Tuesday
January 6
2015

Prachi Windlass

Assessing ROI in Educational Development: In India, assessment tools are still lacking, but change is coming

At the Michael & Susan Dell Foundation, we’re focused on measurable outcomes. Key areas include children’s learning and school performance, as well as teacher effectiveness – and how to quantify improvements and then replicate them. Though others in the philanthropic world share our belief in the need for robust education assessment tools and approaches in India, the current situation with practical yet scientific assessment solutions is disappointing. There are multiple factors contributing to the issue:

  1. There is a severe lack of comprehensive and reliable assessment tools in India to measure student learning levels. For example, student performance data segmented by specific subject competencies and school systems does not exist. The few existing tools used for such analyses are poorly designed and unreliable.

  2. Teachers lack actionable and student-specific data that can be used inside classrooms to improve their teaching and benefit students. Therefore, they are forced to take a one-size-fits-all approach in classes, which typically consist of children at varying learning levels, sometimes including students in different grades even if they are in the same age group.

  3. Most education organizations have never analyzed their intervention outcomes in a scientific and rigorous fashion. Even when such data can be made available, significant coaching and support is required to help the organizations understand the results and subsequently use it to guide program design.

With a constant eye on the goal of delivering tangible benefits to Indian students, the foundation has leveraged objective, data-driven decisions and a feedback loop to ensure our programs achieve continuous learning improvements. In the absence of any ready-made solutions, it became critical for the foundation to create rigorous assessments not just to measure our own portfolio’s effectiveness, but help other programs improve and scale. Our commitment was reflected in investments in assessment vendors, tools, research studies and nonprofit organizations.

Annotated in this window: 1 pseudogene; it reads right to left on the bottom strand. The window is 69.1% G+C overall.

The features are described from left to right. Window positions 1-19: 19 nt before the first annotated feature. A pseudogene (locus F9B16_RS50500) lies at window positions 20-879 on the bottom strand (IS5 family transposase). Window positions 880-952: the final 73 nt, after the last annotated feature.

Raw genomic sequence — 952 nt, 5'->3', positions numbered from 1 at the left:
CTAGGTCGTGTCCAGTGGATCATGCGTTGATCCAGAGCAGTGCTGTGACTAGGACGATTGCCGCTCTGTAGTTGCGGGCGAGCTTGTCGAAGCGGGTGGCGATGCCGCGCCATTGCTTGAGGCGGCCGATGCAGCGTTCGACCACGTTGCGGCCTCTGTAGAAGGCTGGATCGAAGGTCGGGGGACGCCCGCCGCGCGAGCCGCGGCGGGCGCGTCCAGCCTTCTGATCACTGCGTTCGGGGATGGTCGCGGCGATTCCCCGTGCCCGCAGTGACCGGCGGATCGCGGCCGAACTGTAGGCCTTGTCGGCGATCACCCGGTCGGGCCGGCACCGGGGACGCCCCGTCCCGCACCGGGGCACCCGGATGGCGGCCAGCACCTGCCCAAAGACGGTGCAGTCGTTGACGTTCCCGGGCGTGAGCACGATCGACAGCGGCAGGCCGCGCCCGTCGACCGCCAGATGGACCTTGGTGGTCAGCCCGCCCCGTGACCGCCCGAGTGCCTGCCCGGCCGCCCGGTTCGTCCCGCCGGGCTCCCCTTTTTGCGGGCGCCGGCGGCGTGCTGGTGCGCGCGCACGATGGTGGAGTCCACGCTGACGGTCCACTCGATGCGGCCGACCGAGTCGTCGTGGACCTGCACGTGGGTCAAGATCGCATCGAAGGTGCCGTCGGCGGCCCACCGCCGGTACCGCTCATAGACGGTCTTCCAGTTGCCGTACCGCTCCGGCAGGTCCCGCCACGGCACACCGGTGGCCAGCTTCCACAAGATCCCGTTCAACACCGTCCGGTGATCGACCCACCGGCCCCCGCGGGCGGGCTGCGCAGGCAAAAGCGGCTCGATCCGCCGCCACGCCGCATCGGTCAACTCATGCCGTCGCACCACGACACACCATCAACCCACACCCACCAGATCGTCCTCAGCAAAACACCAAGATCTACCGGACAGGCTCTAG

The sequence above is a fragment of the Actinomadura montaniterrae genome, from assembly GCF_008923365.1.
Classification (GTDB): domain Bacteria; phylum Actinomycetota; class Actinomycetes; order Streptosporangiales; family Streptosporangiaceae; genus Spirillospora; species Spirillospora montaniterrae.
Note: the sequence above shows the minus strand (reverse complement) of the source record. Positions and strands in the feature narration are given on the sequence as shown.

What are the returns on our investment in assessments thus far?

  1. Several education organizations such as Naandi Foundation have been able to significantly improve their learning level outcomes as a result of using the feedback from such third-party assessments.

  2. Objective measurement data has been used as proof for extending successful pilots into the government school system. For example, Bodh Shiksha Samiti conducted a 60-school classroom assessment pilot in Rajasthan in partnership with the state government. Objective, third-party assessments that demonstrated large improvements in student performance were instrumental in the state’s decision to integrate these methodologies in all of Rajasthan’s government schools.

  3. Multi-stakeholder programs such as the Mumbai School Excellence Program have heavily relied on assessment data to drive program design decisions, as well as partner selection.

Today, nearly 200,000 children in approximately 15 foundation-funded education programs are assessed biannually, through third-party assessments. Through our efforts, we have created a robust framework and methodology that can be implemented by other like-minded funders and education programs:

  1. The consolidation of our learnings in creating high-quality assessments and how we have used them in our work resulted in an assessments white paper.

  2. Again, leveraging our measurement framework and methodologies, the foundation sponsored a study to provide insights on establishing benchmarks for students’ learning levels. This research (conducted by Educational Initiatives) was the first of its kind to provide a comprehensive view of students’s grade-specific learning proficiencies across a variety of school systems.

With the growing realization that quality of school education has to significantly improve in India, particularly for underprivileged students, our hope is that this is just the beginning of a wider dialogue on applying a robust assessment framework to education in India. At the foundation, we know the return on our investments in education assessment ecosystem will only continue to grow.

Prachi Windlass is the Lead, India Education at the Michael & Susan Dell Foundation

Categories
Education, Entrepreneurship, Impact Assessment
Tags
education, Impact Assessment, impact investing